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Civics Lesson

The Republican War on the Common Good

A nation we build together is worth fighting for—and it’s on the ballot.

Tom Williams/Getty Images
Senate Minority Leader Mitch McConnell

On Sunday, a fascinating article in The New York Times raised (without quite discussing it in these terms) one of the most profound questions of political philosophy that one can ponder. At the same time, it concerns a principle that’s so obviously essential to civilized life that it’s shocking we even have to defend it. But alas, because the American right wing is so bananas these days, defend it we must.

The Times’ Dan Barry reported on a situation in the tiny town of Croydon, New Hampshire, where a right-wing anti-government freako named Ian Underwood moved to cut the local school budget in half, from $1.7 million to $800,000. He and his wife—who presides over the school board, no less!—moved to New Hampshire as part of the “Free State” movement, a conscious effort by right-wingers to populate the Granite State with as many like-minded extremists as possible, the better to turn the state into some kind of von Miseian paradise where there is, essentially, no state. The Underwoods are childless, and Ian Underwood is quoted in the article as asking rhetorically: “Why is that guy paying for that guy’s kids to be educated?”  

I’ve actually been wondering for many years when the right was going to get around to this line of attack. As matters stand in the United States of America, and as far as I know more or less everywhere in the developed world, education is paid for by the state—either mostly by local governments (the United States), or the national government (France). This web page gives a good summary of how public education is funded around the globe. It’s a fairly recent consensus in historical terms—only in the last half of the twentieth century have countries like Brazil, India, and Colombia come to accept that they have to pay the freight for universal education. But accept it they have. As a result, educational inequality around the world has decreased dramatically.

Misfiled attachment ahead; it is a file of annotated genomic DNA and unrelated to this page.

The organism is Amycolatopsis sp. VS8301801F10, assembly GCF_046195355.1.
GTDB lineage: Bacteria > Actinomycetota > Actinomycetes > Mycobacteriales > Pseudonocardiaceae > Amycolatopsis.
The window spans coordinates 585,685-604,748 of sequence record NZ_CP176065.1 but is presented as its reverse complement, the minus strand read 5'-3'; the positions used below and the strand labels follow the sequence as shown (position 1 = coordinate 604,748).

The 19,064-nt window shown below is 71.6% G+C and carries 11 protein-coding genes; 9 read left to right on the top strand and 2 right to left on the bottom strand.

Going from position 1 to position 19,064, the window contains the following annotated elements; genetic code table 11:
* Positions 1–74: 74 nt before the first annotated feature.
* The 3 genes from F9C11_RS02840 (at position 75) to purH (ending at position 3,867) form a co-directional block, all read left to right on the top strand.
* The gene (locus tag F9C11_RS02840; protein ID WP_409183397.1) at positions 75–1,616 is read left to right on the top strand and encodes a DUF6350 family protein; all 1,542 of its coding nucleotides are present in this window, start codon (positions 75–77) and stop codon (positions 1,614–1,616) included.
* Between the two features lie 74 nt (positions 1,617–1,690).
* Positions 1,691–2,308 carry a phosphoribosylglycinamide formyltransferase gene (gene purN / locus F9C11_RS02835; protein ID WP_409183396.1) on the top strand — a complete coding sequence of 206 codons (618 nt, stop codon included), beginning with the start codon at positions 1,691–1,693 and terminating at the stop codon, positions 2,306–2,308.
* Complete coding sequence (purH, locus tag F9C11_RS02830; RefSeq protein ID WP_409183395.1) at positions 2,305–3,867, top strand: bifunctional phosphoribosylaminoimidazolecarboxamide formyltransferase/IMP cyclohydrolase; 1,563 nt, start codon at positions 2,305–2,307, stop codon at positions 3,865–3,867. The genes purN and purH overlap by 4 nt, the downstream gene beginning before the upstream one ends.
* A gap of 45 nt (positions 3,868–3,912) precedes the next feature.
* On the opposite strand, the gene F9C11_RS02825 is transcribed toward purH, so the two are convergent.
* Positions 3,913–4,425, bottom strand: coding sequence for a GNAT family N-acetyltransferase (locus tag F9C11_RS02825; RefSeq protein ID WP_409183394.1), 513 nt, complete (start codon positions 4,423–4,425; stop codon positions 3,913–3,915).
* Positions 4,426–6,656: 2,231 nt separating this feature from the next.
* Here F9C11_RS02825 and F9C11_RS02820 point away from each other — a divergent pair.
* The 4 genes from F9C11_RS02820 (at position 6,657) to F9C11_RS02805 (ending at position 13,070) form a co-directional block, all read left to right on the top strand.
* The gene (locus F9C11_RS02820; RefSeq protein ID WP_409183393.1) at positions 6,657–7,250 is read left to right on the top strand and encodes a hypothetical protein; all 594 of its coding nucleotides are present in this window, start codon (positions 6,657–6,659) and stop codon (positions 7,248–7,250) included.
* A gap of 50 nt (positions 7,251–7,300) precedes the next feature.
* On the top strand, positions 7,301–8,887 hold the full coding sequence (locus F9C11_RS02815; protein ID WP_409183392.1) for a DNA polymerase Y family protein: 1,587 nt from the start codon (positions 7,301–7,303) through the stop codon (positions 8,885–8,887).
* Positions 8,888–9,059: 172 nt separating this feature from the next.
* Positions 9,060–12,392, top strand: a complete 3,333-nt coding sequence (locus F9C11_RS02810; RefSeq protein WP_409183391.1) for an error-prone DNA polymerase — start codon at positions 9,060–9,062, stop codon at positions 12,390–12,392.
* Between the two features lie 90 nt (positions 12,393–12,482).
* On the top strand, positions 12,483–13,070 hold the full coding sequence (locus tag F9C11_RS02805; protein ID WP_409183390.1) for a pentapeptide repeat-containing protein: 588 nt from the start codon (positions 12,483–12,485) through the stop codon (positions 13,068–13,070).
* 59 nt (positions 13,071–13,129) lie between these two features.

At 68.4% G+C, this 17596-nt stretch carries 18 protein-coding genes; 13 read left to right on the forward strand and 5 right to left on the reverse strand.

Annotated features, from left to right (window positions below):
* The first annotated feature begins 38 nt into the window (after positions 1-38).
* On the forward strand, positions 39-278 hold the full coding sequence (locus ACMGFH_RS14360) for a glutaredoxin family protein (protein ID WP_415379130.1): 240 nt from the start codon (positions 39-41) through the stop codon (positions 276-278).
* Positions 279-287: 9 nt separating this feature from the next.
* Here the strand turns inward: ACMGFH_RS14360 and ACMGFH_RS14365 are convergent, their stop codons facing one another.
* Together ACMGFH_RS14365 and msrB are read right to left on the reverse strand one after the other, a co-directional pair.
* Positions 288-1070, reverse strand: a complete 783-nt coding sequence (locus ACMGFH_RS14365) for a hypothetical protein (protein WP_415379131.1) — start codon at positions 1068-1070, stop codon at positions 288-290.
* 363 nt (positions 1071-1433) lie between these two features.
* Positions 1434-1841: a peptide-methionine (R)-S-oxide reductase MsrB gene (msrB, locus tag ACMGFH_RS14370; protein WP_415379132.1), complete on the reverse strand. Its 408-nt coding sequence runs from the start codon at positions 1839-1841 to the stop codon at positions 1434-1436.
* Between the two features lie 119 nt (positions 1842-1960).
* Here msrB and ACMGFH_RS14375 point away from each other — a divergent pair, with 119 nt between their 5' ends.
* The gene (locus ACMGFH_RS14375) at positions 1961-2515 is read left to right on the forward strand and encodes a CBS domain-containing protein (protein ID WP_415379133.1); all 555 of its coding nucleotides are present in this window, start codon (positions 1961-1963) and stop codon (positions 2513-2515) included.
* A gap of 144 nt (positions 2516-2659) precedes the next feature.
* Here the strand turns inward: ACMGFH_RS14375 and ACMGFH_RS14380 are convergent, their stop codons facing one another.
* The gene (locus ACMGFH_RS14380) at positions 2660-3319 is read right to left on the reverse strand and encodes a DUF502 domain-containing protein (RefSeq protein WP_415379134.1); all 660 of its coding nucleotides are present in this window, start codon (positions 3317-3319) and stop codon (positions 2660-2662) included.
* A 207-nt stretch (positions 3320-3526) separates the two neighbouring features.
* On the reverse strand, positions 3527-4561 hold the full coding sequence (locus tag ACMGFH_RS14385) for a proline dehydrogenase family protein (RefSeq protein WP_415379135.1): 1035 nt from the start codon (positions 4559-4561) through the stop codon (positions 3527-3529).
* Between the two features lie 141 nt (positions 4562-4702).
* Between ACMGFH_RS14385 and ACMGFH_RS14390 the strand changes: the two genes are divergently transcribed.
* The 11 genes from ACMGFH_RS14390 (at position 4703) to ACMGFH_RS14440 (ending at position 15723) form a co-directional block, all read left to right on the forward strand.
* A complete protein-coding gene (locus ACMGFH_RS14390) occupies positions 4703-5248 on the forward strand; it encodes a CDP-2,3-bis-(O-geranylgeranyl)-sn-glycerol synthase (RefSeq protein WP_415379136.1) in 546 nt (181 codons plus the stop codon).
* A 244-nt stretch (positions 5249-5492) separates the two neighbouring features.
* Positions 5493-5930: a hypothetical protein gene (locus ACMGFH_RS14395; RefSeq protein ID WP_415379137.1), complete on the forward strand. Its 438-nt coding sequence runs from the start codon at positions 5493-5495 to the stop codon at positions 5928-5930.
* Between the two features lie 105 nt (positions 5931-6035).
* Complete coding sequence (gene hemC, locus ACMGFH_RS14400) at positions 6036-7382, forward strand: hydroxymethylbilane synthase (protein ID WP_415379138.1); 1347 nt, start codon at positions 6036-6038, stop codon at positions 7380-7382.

In the U.S., of course, public education is mostly funded by property taxes and financed by local governments. There are problems with this, as there are with any system invented by imperfect human beings, the main one being that rich districts have a lot more money and thus much better schools; but even still, the good part is that we as a society accept the idea that we all have to contribute. It does not matter whether you have children in the schools. The principle is that even if you are childless, or your children have grown and gone to college, or you send them to private school, or school them yourself at home, you still pay, and you pay because you benefit from a well-educated populace.

I live in Montgomery County, Maryland, home to great schools and high taxes. My daughter happens to go to a public school that is excellent (and happily just up the street). But even if I had no daughter, or sent her to a private school, I would still agree that it was my responsibility to pay for the great public schools my county offers children. It makes for a better county, a better class of citizen, a better nation.